Print This Post Servicers Navigate the Post-Pandemic World 2 days ago A revised version of the Financial CHOICE Act is in the works, according to House Financial Services Chairman and bill author Jeb Hensarling, R-Texas. Hensarling announced at the American Bankers Association Government Relations Summit on Wednesday that a revised version of the act would be released “soon,” but gave no further details on how soon.Hensarling first introduced the Financial CHOICE act last summer, in response to the 2010 Dodd-Frank act. The president’s team has already indicated support of the Financial CHOICE Act, which, among other things, would modify aspects of Dodd-Frank. The CHOICE Act would help to reform the Consumer Financial Protection Bureau, which, according to author and investment banker Chris Whalen, “has been especially harmful to the mortgage industry and has caused the cost of servicing a mortgage to rise several fold since 2008.”Hensarling is confident that his legislation will win a vote in the House, however, he fears that it will face a tougher road through the Senate. Republican Senate Banking Committee Chairman Mike Crapo, R-Idaho, faces the challenge of getting at least eight Democrats on boards for large portions of the legislation, according to Hensarling.“Right now, I fear that a number of Democratic senators are intimidated by their base,” Hensarling said.Hensarling has not given a specific timeline for when he will release the new timeline, although he did state that the presidential administration views bank deregulation efforts as a priority. It is difficult right now, however, to determine when Congress will be able to fit financial regulation into its schedule, as other acts, such as the Affordable Care Act and Senate confirmations currently dominate Congress.Despite the opposition, Whalen notes that now is the right time for Financial CHOICE to pass. “There are a number of other issues that may catch the attention of the new President next year, but an amended version of the Financial CHOICE Act has the highest probability of success in 2017,” Whalen said. “Needless to say, the financial services industry including banks, insurers and nonbank financial institutions will be very supportive of passage of some form of the Financial CHOICE Act.” in Daily Dose, Featured, Government, Market Studies, News Related Articles March 23, 2017 1,843 Views Servicers Navigate the Post-Pandemic World 2 days ago Share Save Governmental Measures Target Expanded Access to Affordable Housing 2 days ago Previous: CFPB to Re-Examine Regulation Next: Delinquencies Down, Performance Steady in Q4 Revised Financial CHOICE Act to Come Soon Seth Welborn is a contributing writer for DS News. He is a Harding University graduate with a degree in English and a minor in writing, and has studied abroad in Athens, Greece. An East Texas native, he also works part-time as a photographer. Data Provider Black Knight to Acquire Top of Mind 2 days ago Demand Propels Home Prices Upward 2 days ago The Best Markets For Residential Property Investors 2 days ago Sign up for DS News Daily About Author: Seth Welborn The Best Markets For Residential Property Investors 2 days ago Home / Daily Dose / Revised Financial CHOICE Act to Come Soon Governmental Measures Target Expanded Access to Affordable Housing 2 days ago Demand Propels Home Prices Upward 2 days ago The Week Ahead: Nearing the Forbearance Exit 2 days ago Government Regulation 2017-03-23 Seth Welborn Tagged with: Government Regulation Subscribe Data Provider Black Knight to Acquire Top of Mind 2 days ago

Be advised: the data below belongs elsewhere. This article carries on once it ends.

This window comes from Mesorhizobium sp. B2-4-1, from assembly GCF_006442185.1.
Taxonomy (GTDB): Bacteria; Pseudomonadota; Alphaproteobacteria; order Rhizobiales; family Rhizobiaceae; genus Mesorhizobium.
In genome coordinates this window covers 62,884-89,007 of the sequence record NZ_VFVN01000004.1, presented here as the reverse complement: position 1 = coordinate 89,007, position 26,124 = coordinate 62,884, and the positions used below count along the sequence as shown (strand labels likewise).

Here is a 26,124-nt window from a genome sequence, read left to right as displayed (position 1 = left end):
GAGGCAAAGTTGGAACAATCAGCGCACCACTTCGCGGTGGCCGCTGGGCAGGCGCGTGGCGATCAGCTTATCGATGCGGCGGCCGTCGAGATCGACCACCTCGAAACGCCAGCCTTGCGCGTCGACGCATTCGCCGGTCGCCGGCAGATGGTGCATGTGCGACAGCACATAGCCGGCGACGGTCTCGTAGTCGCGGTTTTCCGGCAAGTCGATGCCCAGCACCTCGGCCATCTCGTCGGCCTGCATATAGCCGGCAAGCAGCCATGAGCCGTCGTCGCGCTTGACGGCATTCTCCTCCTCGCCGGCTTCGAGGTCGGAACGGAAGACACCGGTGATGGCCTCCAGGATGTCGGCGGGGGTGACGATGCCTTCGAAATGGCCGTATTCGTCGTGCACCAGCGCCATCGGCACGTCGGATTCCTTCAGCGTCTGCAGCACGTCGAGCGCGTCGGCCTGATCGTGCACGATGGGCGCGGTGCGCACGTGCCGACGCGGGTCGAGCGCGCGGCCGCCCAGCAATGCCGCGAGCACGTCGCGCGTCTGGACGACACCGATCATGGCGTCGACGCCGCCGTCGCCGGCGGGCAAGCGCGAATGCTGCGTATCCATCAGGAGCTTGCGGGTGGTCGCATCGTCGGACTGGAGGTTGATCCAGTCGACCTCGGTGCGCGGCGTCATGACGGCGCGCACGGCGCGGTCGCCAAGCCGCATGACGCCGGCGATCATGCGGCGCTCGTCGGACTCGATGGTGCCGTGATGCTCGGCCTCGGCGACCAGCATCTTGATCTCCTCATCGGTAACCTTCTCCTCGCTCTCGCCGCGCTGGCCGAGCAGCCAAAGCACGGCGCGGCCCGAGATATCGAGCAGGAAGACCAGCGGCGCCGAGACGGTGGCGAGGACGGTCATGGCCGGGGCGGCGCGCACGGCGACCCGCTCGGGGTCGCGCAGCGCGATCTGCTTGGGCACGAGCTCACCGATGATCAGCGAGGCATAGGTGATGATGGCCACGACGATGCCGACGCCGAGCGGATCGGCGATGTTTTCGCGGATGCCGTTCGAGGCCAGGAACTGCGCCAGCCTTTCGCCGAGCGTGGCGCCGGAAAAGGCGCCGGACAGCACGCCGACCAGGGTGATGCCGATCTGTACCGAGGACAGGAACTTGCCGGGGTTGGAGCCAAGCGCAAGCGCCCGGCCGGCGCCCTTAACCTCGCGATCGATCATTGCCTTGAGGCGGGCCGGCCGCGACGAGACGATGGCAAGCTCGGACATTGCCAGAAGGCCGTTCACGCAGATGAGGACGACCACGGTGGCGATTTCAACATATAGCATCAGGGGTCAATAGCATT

Google+ News Twitter RELATED ARTICLESMORE FROM AUTHOR McDaid will not give up pension, “The Cope” wants a few days to decide WhatsApp Previous articleMc Daid says media witch hunt on ministerial pensions will damage democracyNext articleSkeletal remains found in Ballintra News Highland Main Evening News, Sport and Obituaries Tuesday May 25th By News Highland – April 28, 2010 Facebook Twitter Google+ Pressure is mounting on Donegal North East TD Dr James McDaid and NorthWest MEP Pat “the Cope” Gallagher to give up their ministerial pensions.Just three TD’s and two MEPs haven’t given up their pension, after an avalanche of announcements, sparked by the decision from EU Commissioner Maire Geoghegan Quinn on Monday.Dr McDaid is refusing the hand over his ministerial pension – saying its a matter of principle.He says the furore over the pensions issue is a media driven “witchhunt” which has seen a week of “whipping TD’s into place”.And he won’t conceed as a matter of principle.[podcast]http://www.highlandradio.com/wp-content/uploads/2010/04/mcdaid.mp3[/podcast]Meanwhile, speaking on todays Shaun Doherty show, Pat “the cope” Gallagher says he’ll make a decision in relation to the ministerial pension, during the next few days.[podcast]http://www.highlandradio.com/wp-content/uploads/2010/04/cope1pm.mp3[/podcast] WhatsApp 75 positive cases of Covid confirmed in North Pinterest Man arrested on suspicion of drugs and criminal property offences in Derry Gardai continue to investigate Kilmacrennan fire Pinterest Facebook Further drop in people receiving PUP in Donegal 365 additional cases of Covid-19 in Republic